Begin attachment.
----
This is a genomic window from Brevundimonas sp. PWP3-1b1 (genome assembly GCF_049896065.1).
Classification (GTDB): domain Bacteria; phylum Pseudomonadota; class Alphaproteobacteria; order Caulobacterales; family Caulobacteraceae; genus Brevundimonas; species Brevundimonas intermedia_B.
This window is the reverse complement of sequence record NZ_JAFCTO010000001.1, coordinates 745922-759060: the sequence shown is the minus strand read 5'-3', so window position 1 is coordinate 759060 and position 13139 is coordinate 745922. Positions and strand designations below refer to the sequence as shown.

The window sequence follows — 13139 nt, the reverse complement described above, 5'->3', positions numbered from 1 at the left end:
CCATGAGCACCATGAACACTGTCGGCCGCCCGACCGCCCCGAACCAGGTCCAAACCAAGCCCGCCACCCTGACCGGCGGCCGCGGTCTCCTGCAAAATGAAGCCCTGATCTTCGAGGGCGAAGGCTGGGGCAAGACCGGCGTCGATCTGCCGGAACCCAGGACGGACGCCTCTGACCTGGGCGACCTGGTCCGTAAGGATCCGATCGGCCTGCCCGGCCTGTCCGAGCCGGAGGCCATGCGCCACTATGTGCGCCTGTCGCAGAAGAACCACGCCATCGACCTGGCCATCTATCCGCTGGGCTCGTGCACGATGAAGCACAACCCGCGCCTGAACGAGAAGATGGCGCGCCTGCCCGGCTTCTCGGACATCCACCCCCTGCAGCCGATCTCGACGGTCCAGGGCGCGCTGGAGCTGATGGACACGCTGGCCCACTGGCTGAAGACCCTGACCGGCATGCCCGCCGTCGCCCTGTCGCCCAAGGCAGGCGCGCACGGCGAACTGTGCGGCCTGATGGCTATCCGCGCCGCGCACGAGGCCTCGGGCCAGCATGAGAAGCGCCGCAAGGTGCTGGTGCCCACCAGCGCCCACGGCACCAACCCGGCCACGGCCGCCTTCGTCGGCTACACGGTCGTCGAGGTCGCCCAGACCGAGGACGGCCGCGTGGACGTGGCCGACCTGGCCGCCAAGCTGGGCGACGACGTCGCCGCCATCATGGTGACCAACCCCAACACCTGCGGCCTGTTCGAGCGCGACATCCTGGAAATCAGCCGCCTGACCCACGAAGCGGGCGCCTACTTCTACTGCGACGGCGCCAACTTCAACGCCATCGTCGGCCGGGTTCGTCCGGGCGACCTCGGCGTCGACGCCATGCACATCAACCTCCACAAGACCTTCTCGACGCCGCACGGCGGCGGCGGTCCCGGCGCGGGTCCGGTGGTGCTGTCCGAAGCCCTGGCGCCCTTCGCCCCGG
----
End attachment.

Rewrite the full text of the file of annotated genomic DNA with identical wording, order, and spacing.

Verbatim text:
This is a genomic window from Brevundimonas sp. PWP3-1b1 (genome assembly GCF_049896065.1).
Classification (GTDB): domain Bacteria; phylum Pseudomonadota; class Alphaproteobacteria; order Caulobacterales; family Caulobacteraceae; genus Brevundimonas; species Brevundimonas intermedia_B.
This window is the reverse complement of sequence record NZ_JAFCTO010000001.1, coordinates 745922-759060: the sequence shown is the minus strand read 5'-3', so window position 1 is coordinate 759060 and position 13139 is coordinate 745922. Positions and strand designations below refer to the sequence as shown.

The window sequence follows — 13139 nt, the reverse complement described above, 5'->3', positions numbered from 1 at the left end:
CCATGAGCACCATGAACACTGTCGGCCGCCCGACCGCCCCGAACCAGGTCCAAACCAAGCCCGCCACCCTGACCGGCGGCCGCGGTCTCCTGCAAAATGAAGCCCTGATCTTCGAGGGCGAAGGCTGGGGCAAGACCGGCGTCGATCTGCCGGAACCCAGGACGGACGCCTCTGACCTGGGCGACCTGGTCCGTAAGGATCCGATCGGCCTGCCCGGCCTGTCCGAGCCGGAGGCCATGCGCCACTATGTGCGCCTGTCGCAGAAGAACCACGCCATCGACCTGGCCATCTATCCGCTGGGCTCGTGCACGATGAAGCACAACCCGCGCCTGAACGAGAAGATGGCGCGCCTGCCCGGCTTCTCGGACATCCACCCCCTGCAGCCGATCTCGACGGTCCAGGGCGCGCTGGAGCTGATGGACACGCTGGCCCACTGGCTGAAGACCCTGACCGGCATGCCCGCCGTCGCCCTGTCGCCCAAGGCAGGCGCGCACGGCGAACTGTGCGGCCTGATGGCTATCCGCGCCGCGCACGAGGCCTCGGGCCAGCATGAGAAGCGCCGCAAGGTGCTGGTGCCCACCAGCGCCCACGGCACCAACCCGGCCACGGCCGCCTTCGTCGGCTACACGGTCGTCGAGGTCGCCCAGACCGAGGACGGCCGCGTGGACGTGGCCGACCTGGCCGCCAAGCTGGGCGACGACGTCGCCGCCATCATGGTGACCAACCCCAACACCTGCGGCCTGTTCGAGCGCGACATCCTGGAAATCAGCCGCCTGACCCACGAAGCGGGCGCCTACTTCTACTGCGACGGCGCCAACTTCAACGCCATCGTCGGCCGGGTTCGTCCGGGCGACCTCGGCGTCGACGCCATGCACATCAACCTCCACAAGACCTTCTCGACGCCGCACGGCGGCGGCGGTCCCGGCGCGGGTCCGGTGGTGCTGTCCGAAGCCCTGGCGCCCTTCGCCCCGG